Big Bad Stories

By |2019-03-18T06:15:17+00:00March 18th, 2019|Global Market Update|

Are some myths dangerous? Paul Bunyan and Babe. Photo: Mike Baker. Source: Wikipedia Growing up, I read about the legendary lumberjack Paul Bunyan, and his faithful ox, “Babe.” They did amazing things, like create Minnesota’s 10,000 lakes, the St. Lawrence River’s 1,000 islands, and dig Lake Superior as a watering trough. The stories were a benign piece of folklore, a bit of boosterism about Americans settling the frontier in the 19th century. But some stories are dangerous. They shape the way we look at [...]

Flower Power Investors

By |2019-03-15T11:33:46+00:00March 15th, 2019|Global Market Update|

Remember the “Flower Children”? Photo: Rex Boggs. Source: Flikr. CC-BY-2.0 “Flower Power” was a movement in the mid and late ‘60s, part of the anti-Vietnam War movement. It was rooted in nonviolent ideology to transform war protests into peaceful spectacles. Young people embraced the flower-symbol by dressing in flowery clothes and decorating their vehicles with flowers and vibrant colors, wearing and singing about flowers in their hair, and distributing flowers in all kinds of situations, sometimes as a way to respond to potentially violent [...]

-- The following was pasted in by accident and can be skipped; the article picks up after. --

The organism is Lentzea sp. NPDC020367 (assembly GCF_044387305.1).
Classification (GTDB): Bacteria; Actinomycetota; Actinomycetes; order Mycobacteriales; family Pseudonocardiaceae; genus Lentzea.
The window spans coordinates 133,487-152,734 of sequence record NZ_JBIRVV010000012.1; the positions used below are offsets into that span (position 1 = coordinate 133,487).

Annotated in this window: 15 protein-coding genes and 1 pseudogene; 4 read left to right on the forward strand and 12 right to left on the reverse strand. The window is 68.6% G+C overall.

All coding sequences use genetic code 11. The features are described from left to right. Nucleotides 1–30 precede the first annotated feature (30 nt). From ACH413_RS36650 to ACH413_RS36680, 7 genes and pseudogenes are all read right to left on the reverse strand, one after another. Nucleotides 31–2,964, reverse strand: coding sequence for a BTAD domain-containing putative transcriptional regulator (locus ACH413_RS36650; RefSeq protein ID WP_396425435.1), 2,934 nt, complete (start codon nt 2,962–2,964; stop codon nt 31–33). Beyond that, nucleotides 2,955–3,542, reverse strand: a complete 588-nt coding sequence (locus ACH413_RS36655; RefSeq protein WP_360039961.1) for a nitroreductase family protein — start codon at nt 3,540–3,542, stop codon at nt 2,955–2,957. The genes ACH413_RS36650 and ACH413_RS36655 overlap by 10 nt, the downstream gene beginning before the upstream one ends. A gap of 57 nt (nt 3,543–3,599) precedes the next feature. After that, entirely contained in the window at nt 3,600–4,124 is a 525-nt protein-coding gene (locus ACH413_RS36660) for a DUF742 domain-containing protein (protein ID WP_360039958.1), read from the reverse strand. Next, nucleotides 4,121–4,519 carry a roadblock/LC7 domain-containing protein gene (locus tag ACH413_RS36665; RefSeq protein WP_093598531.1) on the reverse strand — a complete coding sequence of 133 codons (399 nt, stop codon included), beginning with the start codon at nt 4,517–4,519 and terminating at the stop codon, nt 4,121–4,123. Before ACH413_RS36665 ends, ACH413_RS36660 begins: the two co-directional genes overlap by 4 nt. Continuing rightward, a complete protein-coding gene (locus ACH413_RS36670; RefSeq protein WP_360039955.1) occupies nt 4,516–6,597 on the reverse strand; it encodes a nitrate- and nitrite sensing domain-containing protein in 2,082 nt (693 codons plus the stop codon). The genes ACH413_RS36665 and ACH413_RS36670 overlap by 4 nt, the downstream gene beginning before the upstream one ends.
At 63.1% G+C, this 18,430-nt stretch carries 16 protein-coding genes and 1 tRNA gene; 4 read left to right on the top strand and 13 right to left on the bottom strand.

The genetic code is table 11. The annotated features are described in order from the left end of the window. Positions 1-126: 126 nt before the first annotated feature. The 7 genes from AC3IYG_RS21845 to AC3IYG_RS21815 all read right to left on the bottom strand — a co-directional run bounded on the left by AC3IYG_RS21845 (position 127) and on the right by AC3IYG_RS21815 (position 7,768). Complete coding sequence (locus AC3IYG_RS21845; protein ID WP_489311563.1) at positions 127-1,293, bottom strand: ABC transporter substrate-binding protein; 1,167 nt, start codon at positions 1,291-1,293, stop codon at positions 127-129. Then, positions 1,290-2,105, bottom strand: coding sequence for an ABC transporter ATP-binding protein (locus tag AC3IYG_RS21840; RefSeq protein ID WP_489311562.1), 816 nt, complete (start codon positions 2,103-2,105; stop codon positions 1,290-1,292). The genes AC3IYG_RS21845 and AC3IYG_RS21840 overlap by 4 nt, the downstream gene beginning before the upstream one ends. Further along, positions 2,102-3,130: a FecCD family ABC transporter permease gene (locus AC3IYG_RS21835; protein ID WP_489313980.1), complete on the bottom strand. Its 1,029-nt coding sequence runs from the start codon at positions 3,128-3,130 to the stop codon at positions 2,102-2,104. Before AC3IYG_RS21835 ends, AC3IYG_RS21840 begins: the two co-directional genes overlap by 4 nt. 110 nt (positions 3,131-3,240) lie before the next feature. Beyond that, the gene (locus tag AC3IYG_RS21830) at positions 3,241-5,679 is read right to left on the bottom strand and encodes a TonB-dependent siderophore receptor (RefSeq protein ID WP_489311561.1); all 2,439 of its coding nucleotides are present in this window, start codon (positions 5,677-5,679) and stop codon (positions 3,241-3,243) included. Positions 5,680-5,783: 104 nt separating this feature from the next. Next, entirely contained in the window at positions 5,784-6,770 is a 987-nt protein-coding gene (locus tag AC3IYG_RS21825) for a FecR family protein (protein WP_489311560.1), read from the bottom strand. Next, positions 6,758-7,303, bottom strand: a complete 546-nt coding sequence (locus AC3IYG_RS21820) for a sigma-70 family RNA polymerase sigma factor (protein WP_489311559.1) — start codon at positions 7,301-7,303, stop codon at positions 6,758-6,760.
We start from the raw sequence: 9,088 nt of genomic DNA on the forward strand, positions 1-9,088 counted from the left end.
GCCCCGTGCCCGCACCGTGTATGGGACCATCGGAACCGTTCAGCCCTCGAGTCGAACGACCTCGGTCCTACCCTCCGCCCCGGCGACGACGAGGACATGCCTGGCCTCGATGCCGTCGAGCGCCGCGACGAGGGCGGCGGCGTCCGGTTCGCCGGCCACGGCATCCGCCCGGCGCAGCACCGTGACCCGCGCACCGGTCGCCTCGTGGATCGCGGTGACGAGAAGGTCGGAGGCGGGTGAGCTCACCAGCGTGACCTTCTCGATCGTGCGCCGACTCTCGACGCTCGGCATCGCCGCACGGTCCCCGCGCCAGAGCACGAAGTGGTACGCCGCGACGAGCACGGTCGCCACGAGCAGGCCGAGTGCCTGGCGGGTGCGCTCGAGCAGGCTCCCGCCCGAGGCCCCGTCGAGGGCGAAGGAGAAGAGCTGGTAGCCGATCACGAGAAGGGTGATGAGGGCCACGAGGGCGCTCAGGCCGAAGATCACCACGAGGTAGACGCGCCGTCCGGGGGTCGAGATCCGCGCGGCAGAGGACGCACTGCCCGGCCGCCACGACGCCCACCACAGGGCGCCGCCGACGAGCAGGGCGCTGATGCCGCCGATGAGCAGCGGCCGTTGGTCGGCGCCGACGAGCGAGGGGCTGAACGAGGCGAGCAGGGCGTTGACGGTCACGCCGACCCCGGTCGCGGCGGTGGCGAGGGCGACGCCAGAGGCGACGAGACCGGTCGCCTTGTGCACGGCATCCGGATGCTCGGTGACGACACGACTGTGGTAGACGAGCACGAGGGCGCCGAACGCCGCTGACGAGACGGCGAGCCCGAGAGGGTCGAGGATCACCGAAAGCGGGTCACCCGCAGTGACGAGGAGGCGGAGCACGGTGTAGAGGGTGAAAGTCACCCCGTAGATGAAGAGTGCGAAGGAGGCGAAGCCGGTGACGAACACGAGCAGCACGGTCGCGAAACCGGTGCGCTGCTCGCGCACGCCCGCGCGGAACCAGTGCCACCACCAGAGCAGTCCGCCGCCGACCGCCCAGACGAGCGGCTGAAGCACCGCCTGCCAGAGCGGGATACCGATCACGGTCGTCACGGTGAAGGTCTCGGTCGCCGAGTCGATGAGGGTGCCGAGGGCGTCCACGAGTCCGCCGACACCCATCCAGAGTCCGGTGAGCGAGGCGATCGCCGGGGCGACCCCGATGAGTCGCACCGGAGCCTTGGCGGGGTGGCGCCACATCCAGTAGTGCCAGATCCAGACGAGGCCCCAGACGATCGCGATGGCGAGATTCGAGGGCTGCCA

Hot Pepper Economics

By |2019-03-14T06:14:03+00:00March 14th, 2019|Global Market Update|

What do we do when prices go up? Source: Wikimedia. CC-BY-2.0 We usually switch what we buy, if we can. If the price of cayenne pepper doubles, we try substituting chili powder. If Ford tries to jack up the price of its Expedition, sales of Chevy Suburbans go up. Substitution is what keeps our finances stable even when the prices of various household items double or fall in half. It’s also why the explosive growth of big box retailers in the ‘90s or online [...]

Data, Data, Data!

By |2019-03-13T06:40:33+00:00March 13th, 2019|Global Market Update|